NPS (21) – How not to do customer research (Audi and a supermarket) – 21st article in the series on NPS
Welcome to the 21st post in my extensive series on NPS and the Net Promoter System. Following the numerous reactions to what I posted about the British Airways research process last week, here are my views on the way car dealers survey customers in general and about Audi’s process in particular. I also cover a supermarket.
I suppose I should start by emphasizing that Audi is far from being the only car manufacturer doing what I am about to describe. It seems to be a standard practice for car brands.
Buying a car
Following her purchase of a new Audi, my daughter received a survey request from her salesperson. He provided the link, and added a covering note saying, “Please contact me if you cannot give me a 10.” I was surprised to see evidence of this horrible practice reaching European car dealers. It is the rule, rather than the exception in the USA. The General Motors head of customer experience explained it in a pubic seminar. Sales people typically need to average over 95% satisfaction in the GM dealer surveys to be able to participate in their bonus scheme. One low score can require ten perfect scores to even it out.
David Mingle, Executive Director, North American Customer Experience for GM said that he knows this and is not going to do anything about it. He said he personally pays no attention to the scores, only to the written comments. He says customers tend to be honest in their written comments. The sales people are only measured on the scores and don’t care what the customer writes about the experience. This is clear evidence of a research process that provides no value. If individual dealerships and sales people have no motivation to read and act on the comments, why should a customer answer the survey at all?
While this may seem to be an interesting anecdote, though backed by facts, it has major consequences. These consequences are evident in the USA and will come to Europe too. In the USA, car prices are considered to be highly negotiable. There are plenty of websites that give advice about how much a General Motors franchisee has to pay for a particular car, providing the customer with the lowest possible price. I invite you to do your own searches. You will easily find suggestions to use the survey score as a price negotiation point. It is attractive in that the cost to the sales person of lowering the price is zero, while the benefit of a 10 may be high, and costs you nothing. If car companies internalized this, I believe they would change their bonus systems. Indeed, if you receive messages saying “If you can’t give me a 10…” during a negotiation process, you should probably negotiate a little more, no matter what it is you are buying.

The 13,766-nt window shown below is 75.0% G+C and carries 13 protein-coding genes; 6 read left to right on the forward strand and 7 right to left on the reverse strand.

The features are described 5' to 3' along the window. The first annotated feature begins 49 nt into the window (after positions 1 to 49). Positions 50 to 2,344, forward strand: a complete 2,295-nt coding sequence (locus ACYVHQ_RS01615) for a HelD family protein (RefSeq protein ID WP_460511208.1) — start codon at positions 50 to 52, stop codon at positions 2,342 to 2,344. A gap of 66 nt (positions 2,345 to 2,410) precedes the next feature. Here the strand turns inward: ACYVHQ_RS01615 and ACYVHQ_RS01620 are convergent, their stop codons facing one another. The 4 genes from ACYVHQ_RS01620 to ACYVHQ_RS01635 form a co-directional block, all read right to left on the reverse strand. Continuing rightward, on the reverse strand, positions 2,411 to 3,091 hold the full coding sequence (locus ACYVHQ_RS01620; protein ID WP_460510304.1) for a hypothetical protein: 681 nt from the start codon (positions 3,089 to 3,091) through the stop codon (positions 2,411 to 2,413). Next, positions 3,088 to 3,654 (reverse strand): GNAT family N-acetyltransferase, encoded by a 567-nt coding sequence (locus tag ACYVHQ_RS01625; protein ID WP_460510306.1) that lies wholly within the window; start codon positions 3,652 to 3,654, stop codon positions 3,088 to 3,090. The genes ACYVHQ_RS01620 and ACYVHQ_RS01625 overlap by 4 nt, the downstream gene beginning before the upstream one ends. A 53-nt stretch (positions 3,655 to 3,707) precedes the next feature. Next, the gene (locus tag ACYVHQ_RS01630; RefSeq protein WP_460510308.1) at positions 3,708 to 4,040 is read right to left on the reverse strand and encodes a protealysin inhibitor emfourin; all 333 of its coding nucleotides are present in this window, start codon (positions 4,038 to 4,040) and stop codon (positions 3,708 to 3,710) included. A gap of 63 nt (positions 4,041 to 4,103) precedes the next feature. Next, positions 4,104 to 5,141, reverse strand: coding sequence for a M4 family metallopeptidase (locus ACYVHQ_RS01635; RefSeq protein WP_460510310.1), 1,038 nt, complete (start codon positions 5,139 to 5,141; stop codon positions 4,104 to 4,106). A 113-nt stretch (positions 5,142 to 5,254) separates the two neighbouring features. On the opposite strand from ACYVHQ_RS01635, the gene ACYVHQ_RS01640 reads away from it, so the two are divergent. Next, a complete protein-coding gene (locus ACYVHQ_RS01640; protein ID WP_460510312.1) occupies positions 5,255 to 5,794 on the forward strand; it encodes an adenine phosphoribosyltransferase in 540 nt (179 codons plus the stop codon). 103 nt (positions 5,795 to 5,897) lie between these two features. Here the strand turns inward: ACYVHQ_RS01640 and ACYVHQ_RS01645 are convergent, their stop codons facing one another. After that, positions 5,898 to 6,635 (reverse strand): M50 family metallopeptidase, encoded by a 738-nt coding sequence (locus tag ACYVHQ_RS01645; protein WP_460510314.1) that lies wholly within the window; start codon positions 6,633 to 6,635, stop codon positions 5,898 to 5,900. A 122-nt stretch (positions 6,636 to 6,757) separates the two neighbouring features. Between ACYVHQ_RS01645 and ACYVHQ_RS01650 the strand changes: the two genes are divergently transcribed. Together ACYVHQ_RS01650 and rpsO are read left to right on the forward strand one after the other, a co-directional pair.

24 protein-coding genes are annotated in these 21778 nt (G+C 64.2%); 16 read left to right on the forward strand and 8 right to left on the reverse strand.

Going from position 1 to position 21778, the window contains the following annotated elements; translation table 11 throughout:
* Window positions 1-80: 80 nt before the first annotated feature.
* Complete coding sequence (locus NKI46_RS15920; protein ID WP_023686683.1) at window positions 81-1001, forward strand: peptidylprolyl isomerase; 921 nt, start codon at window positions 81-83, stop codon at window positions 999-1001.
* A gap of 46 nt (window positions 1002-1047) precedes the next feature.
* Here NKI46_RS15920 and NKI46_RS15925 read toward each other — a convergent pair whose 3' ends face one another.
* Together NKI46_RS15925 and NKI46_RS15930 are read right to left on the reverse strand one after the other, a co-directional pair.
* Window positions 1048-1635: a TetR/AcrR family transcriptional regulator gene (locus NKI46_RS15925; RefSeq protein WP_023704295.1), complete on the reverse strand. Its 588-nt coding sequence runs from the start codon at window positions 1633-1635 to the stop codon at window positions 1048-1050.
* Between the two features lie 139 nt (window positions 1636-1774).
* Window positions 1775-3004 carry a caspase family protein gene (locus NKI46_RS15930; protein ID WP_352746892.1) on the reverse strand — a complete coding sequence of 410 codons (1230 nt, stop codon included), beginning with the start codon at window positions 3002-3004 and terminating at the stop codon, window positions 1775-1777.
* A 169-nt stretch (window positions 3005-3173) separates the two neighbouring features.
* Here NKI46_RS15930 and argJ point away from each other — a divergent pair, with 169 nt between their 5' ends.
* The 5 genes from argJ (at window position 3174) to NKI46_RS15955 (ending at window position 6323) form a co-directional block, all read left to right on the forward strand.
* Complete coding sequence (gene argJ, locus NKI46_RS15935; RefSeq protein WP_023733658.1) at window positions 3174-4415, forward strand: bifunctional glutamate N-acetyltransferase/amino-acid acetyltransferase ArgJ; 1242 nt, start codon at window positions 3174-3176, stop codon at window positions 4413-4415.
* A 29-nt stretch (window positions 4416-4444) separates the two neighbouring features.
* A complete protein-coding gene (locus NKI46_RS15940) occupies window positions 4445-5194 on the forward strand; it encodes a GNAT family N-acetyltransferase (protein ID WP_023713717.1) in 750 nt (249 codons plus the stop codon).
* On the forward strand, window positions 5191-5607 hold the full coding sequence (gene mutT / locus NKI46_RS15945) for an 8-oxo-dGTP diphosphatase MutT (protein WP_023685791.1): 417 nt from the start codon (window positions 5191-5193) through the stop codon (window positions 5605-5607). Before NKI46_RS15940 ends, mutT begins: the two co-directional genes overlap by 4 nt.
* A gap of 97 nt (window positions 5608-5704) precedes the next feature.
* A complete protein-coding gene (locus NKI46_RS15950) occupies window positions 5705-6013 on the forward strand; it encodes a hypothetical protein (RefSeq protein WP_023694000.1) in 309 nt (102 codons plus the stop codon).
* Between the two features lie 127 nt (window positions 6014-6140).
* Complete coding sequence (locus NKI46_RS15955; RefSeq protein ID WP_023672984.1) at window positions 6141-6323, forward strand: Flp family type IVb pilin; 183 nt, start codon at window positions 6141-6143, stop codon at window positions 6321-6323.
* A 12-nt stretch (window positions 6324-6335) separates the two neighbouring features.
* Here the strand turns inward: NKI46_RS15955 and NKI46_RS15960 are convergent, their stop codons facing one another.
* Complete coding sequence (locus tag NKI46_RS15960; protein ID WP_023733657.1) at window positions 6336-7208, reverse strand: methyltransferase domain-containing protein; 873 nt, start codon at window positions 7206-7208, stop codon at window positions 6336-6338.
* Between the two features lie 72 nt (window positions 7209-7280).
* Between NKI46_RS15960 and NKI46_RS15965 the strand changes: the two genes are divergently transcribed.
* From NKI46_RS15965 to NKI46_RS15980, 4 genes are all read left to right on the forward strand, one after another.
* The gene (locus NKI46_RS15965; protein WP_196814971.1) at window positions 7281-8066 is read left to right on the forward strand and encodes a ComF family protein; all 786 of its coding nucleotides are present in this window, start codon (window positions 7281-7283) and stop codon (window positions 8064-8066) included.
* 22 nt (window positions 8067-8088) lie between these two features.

Not the only defect in their survey
The Audi survey is somewhat strange. I feel they do not understand the difference between something that matters and something that makes a competitive difference. The illustration below shows the way their US dealer survey from a couple of years ago describes what a 10 means:
It is not appropriate to label intermediate numbers in rating questions, just the extremes. Personally, I find the difference between “Outstanding” and “Truly Exceptional” hard to understand, let alone worthy of a three-point difference. I also consider the appearance of the facility to be a hygiene factor. Once it is good enough, it has no impact on your purchase. I don’t see how it could be a motivator. The same applies to the “comfort of the area or office where you agreed to the price of your vehicle.” What is the added value in getting a score above a five, for example? Indeed, perhaps it should be uncomfortable so you want to negotiate quickly and leave.
Of course, many other companies do the same thing. According to employees at Walmart, Old Navy, Staples and Best Buy, they are measured on receiving 10s and interrogated about receiving anything less. The slip of paper shown below is what one US supermarket allegedly gave customers with their receipts:
There are many ways to cheat or bias your feedback system. This is just one. For a number to be credible, the people who are asking you to fill out the surveys must have no direct motivation to achieve a specific score. They should only be motivated by the desire to improve.
In the next article I will consider the case of AppDynamics; a company that almost gets its customer research right but seems to fail at the last hurdle.
As is often the case, the above is a slightly-edited version of a chapter in one of our books; in this case Net Promoter – Implement the System All of our books are available in paperback and Kindle formats from Amazon stores worldwide, and from your better book retailers.